Authors: Paul Lewis, Marc Tsurumaki, David J. Lewis (Princeton Architectural Press, 2008)
The world of design is seemingly growing on a daily basis to (rightfully so) take into account all the different scopes that the term “design” can take. As I’ve read through more and more books – design related or not, fiction or non-fiction – I am discovering an interesting trend, and that is just how deep the roots of design run.
As a student, I was constantly told that “design is a universal language” and it wasn’t until my final year of school that I completely grasped this concept. In their book Lewis.Tsurumaki.Lewis: Opportunistic Architecture, LTL (a.k.a Lewis, Tsurumaki and Lewis) talk to a philosophy of architecture which was introduced on the very first line of the leaflet in the book, stating, “What if the constraints and limitations of architecture became the catalyst for design invention?” Their sole belief, which they uphold throughout, is that the tighter the constraints, the more interesting, thought-provoking, and innovative a design can be…..eerily familiar to what I had been hearing for the past four years of schooling.
Beginning with this philosophy, the book then moves through their projects in alphabetical order—not drawing attention to an particulat time while allowing the projects to speak for themselves, like small exhibits. This format worked wonders for the book. It was easily accessible, allowed me to read through a few sections and put it down without a worry of being bogged down by page upon page of information regarding a single project.
Speaking to the structure and format of the book, they did a masterful job at filling every page (while maybe not visually and more psychologically) with all the content one would need to understand the where, the why, and the how of each project. I was never wanting for more information, and felt completely satiated when I flipped a page and read the heading for the next project.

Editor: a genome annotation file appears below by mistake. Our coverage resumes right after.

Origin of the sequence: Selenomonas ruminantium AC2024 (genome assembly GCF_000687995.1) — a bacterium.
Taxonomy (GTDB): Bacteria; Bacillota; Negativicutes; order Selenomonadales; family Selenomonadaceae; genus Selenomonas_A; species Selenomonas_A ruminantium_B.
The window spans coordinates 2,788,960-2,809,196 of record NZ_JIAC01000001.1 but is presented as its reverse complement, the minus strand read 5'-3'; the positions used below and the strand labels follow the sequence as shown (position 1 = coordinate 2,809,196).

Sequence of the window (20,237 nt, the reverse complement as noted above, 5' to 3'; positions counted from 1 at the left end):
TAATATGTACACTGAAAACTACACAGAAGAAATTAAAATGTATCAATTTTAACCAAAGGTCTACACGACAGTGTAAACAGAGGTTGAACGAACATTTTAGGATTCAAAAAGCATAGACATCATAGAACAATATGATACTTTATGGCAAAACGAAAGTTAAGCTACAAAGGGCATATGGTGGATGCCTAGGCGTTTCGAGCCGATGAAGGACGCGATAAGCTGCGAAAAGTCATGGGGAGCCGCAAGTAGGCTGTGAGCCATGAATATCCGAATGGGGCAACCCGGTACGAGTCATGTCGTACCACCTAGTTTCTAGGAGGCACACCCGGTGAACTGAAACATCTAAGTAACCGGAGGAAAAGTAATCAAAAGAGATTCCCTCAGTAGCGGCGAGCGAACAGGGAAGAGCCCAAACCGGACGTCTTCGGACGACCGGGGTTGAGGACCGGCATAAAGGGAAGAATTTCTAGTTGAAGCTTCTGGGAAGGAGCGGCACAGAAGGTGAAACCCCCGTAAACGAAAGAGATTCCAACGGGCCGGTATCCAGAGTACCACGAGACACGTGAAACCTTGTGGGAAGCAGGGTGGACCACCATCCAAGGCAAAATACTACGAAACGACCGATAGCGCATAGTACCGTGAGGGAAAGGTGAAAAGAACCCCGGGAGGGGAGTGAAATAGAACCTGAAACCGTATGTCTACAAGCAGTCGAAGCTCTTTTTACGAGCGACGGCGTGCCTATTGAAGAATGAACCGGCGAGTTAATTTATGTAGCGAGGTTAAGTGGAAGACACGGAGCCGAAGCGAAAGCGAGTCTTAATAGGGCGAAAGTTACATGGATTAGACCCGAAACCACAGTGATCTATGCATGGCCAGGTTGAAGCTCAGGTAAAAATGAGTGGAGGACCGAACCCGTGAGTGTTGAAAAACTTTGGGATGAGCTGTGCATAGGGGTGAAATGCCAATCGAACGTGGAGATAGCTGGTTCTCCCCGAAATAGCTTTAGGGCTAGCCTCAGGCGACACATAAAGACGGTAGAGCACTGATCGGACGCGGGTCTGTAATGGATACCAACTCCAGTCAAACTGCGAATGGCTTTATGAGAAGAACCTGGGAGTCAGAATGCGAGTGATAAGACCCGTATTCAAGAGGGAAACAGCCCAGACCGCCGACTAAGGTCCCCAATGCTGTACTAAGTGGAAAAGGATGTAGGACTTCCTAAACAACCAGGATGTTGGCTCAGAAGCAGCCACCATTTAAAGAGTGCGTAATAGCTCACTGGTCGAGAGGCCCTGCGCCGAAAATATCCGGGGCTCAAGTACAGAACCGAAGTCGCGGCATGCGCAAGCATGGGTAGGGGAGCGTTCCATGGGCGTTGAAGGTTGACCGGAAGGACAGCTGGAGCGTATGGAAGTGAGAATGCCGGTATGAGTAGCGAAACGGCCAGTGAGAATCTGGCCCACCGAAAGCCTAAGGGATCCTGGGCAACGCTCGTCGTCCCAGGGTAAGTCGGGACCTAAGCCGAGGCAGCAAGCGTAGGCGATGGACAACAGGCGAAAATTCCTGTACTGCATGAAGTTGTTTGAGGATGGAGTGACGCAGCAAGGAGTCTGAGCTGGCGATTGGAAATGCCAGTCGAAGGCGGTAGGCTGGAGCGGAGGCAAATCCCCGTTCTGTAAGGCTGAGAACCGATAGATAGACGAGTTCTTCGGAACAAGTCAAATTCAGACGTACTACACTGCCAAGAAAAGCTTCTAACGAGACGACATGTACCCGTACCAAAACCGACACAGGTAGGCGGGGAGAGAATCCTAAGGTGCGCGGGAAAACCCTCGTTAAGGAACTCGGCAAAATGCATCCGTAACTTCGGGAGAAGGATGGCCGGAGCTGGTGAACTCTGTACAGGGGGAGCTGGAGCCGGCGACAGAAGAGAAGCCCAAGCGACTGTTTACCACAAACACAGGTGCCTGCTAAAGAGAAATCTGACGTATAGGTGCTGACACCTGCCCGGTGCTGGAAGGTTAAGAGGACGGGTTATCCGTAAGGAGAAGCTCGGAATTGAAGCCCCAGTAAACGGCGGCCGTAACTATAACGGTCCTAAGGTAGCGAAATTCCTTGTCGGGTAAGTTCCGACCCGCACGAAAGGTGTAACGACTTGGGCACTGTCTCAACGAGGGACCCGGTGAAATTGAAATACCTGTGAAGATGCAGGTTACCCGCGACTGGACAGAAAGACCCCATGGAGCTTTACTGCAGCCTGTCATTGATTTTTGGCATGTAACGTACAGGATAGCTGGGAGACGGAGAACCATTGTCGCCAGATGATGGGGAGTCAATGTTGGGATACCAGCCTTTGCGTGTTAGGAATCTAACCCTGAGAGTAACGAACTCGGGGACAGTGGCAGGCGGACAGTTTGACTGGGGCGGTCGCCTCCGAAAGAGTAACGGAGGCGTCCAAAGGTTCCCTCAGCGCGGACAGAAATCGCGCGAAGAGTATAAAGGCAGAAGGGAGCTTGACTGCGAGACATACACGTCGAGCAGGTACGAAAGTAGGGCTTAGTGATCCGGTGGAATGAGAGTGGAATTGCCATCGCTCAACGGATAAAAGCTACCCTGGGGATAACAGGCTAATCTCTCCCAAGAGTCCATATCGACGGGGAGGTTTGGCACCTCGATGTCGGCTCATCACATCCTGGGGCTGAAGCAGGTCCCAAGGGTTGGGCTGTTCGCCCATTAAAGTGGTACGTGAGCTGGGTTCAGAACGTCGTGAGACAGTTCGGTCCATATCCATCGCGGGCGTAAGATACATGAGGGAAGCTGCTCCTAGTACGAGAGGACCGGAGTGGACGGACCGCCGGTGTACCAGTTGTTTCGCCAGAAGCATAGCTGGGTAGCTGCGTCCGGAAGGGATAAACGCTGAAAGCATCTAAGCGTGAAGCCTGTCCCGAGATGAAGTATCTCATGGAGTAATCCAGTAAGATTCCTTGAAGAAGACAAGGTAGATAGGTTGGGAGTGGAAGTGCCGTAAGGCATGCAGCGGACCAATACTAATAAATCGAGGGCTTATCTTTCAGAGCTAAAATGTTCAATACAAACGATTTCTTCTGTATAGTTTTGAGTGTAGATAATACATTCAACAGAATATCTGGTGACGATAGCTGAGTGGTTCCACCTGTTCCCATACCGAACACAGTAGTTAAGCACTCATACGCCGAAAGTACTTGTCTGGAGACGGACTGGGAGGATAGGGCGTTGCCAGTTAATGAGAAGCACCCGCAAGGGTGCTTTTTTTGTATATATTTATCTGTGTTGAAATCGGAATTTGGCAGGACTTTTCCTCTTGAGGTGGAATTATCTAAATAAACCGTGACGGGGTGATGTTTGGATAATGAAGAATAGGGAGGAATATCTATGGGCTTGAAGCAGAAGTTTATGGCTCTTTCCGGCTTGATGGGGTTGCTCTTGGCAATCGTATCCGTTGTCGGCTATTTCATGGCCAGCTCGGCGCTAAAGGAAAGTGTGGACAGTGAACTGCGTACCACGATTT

The style that they impose on these pages is also something that they talk about at the end of the book as one of their “Tactics for Opportunistic Architecture” (of which there are five). They reference the battle which has been raging for centuries over how to (re)present the visual world, using technology versus hand drawings. It is argued that since the invention of computer programs that have allowed us to visualize ourselves completely within a space of photorealistic quality, the true beauty of design has been lost due to the reduced focus on hand drawings.
I have long argued that there is a place for both and that they can and should both be incorporated in different ways within any particular project. As such, I was delighted to see that LTL shared my enthusiasm— employing beautiful renderings of their projects with a perfect mix of hand-drawn perspectives, technical drawings, and “process” sketches.
As I moved through the works, however, I found myself having a slight mental battle with the terminology of their philosophy. For instance, the book and philosophy itself are entitled “Opportunistic Architecture,” and while there are several samplings of what one might consider traditional “architectural work” (new construction, façade design, large towers, city infrastructure change or master-plan style designs), there are also many instances where other forms of the design world creep under the umbrella of “Opportunistic Architecture.”